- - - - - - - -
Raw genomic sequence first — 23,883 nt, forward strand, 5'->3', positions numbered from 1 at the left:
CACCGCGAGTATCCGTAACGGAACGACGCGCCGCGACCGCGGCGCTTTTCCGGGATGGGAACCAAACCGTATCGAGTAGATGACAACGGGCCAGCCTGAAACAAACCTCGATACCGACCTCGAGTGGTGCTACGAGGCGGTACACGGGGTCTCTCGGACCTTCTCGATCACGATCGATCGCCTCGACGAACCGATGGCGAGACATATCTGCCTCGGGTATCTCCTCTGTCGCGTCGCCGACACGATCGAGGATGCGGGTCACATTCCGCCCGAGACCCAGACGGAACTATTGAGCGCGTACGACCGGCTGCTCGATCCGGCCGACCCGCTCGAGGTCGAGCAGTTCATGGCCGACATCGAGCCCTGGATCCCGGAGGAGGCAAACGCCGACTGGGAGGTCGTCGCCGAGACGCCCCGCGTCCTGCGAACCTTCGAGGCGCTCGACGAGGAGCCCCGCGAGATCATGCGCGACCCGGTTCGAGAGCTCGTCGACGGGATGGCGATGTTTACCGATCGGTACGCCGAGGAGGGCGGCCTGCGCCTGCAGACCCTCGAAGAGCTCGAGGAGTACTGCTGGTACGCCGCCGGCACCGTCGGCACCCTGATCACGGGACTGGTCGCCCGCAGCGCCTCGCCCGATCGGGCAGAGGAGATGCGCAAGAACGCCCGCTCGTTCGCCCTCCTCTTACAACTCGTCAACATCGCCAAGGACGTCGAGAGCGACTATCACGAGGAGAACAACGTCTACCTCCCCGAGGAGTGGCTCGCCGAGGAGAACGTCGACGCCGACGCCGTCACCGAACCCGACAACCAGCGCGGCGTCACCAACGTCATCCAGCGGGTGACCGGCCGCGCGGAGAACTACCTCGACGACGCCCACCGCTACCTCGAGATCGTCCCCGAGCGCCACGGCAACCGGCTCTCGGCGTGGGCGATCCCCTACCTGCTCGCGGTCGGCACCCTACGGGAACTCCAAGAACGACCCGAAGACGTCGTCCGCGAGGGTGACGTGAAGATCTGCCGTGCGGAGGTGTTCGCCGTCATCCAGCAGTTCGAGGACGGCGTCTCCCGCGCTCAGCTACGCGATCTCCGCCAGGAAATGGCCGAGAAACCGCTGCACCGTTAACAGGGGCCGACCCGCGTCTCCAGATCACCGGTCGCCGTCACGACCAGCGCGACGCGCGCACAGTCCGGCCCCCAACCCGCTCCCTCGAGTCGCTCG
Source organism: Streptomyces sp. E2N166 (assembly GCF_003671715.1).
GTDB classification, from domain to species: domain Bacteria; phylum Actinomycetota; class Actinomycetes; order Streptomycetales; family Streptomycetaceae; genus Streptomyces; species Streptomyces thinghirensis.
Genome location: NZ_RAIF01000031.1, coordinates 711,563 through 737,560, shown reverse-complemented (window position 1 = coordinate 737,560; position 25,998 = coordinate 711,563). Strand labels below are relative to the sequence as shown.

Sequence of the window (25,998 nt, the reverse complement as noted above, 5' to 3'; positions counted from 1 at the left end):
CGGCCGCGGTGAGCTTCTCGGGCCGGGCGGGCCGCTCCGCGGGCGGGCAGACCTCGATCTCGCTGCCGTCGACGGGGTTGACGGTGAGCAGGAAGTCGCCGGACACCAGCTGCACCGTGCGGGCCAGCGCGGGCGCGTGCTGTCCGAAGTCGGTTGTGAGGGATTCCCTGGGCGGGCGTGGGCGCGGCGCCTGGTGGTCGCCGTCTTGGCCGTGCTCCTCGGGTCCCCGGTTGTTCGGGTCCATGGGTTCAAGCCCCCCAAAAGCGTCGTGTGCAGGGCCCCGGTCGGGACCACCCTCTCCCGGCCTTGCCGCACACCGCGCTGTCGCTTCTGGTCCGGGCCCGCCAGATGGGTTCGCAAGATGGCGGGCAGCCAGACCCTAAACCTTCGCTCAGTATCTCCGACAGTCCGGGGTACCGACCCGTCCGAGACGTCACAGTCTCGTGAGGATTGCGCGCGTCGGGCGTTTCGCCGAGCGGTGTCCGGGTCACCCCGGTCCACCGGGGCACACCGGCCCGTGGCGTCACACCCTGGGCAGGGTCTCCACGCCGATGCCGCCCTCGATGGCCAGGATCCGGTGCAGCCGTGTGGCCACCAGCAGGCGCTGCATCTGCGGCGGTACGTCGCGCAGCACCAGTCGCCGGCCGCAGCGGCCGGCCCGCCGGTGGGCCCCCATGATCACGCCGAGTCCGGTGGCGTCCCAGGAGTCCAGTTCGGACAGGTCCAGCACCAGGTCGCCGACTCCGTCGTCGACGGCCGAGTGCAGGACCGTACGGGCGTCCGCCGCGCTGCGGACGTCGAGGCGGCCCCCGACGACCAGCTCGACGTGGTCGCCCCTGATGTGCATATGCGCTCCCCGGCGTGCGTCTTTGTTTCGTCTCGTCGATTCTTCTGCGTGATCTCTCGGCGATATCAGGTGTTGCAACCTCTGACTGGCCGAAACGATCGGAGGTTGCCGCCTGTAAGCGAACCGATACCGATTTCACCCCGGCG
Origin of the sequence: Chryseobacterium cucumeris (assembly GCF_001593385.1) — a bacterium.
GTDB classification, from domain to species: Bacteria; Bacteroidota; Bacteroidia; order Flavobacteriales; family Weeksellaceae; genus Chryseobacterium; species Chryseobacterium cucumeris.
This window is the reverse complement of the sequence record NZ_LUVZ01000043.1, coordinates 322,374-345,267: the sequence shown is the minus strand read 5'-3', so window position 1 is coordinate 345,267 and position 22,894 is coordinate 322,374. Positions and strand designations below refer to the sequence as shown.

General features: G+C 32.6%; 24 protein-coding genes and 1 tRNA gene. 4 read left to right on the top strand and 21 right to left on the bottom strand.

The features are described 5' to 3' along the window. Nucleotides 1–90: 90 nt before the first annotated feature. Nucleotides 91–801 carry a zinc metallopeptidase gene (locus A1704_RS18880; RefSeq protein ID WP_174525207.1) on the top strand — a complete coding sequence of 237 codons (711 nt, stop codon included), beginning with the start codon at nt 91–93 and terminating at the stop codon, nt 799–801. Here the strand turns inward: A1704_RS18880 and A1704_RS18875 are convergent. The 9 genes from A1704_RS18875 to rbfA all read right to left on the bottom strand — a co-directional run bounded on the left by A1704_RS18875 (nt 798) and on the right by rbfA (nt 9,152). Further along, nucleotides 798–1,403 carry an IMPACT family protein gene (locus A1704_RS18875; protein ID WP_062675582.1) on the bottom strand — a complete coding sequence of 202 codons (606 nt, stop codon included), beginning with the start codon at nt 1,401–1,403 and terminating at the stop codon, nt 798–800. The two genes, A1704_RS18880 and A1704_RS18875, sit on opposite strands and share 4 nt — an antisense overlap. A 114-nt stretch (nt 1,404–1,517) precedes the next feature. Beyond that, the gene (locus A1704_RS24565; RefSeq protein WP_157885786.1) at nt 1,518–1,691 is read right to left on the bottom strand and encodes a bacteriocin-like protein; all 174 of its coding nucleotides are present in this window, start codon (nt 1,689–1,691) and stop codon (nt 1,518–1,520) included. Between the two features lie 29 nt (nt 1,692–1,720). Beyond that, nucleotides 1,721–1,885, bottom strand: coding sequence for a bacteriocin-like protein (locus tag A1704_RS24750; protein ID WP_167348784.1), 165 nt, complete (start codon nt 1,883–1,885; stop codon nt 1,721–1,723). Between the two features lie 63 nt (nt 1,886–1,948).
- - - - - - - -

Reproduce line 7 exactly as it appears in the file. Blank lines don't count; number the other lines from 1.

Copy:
CGGCCGCGGTGAGCTTCTCGGGCCGGGCGGGCCGCTCCGCGGGCGGGCAGACCTCGATCTCGCTGCCGTCGACGGGGTTGACGGTGAGCAGGAAGTCGCCGGACACCAGCTGCACCGTGCGGGCCAGCGCGGGCGCGTGCTGTCCGAAGTCGGTTGTGAGGGATTCCCTGGGCGGGCGTGGGCGCGGCGCCTGGTGGTCGCCGTCTTGGCCGTGCTCCTCGGGTCCCCGGTTGTTCGGGTCCATGGGTTCAAGCCCCCCAAAAGCGTCGTGTGCAGGGCCCCGGTCGGGACCACCCTCTCCCGGCCTTGCCGCACACCGCGCTGTCGCTTCTGGTCCGGGCCCGCCAGATGGGTTCGCAAGATGGCGGGCAGCCAGACCCTAAACCTTCGCTCAGTATCTCCGACAGTCCGGGGTACCGACCCGTCCGAGACGTCACAGTCTCGTGAGGATTGCGCGCGTCGGGCGTTTCGCCGAGCGGTGTCCGGGTCACCCCGGTCCACCGGGGCACACCGGCCCGTGGCGTCACACCCTGGGCAGGGTCTCCACGCCGATGCCGCCCTCGATGGCCAGGATCCGGTGCAGCCGTGTGGCCACCAGCAGGCGCTGCATCTGCGGCGGTACGTCGCGCAGCACCAGTCGCCGGCCGCAGCGGCCGGCCCGCCGGTGGGCCCCCATGATCACGCCGAGTCCGGTGGCGTCCCAGGAGTCCAGTTCGGACAGGTCCAGCACCAGGTCGCCGACTCCGTCGTCGACGGCCGAGTGCAGGACCGTACGGGCGTCCGCCGCGCTGCGGACGTCGAGGCGGCCCCCGACGACCAGCTCGACGTGGTCGCCCCTGATGTGCATATGCGCTCCCCGGCGTGCGTCTTTGTTTCGTCTCGTCGATTCTTCTGCGTGATCTCTCGGCGATATCAGGTGTTGCAACCTCTGACTGGCCGAAACGATCGGAGGTTGCCGCCTGTAAGCGAACCGATACCGATTTCACCCCGGCG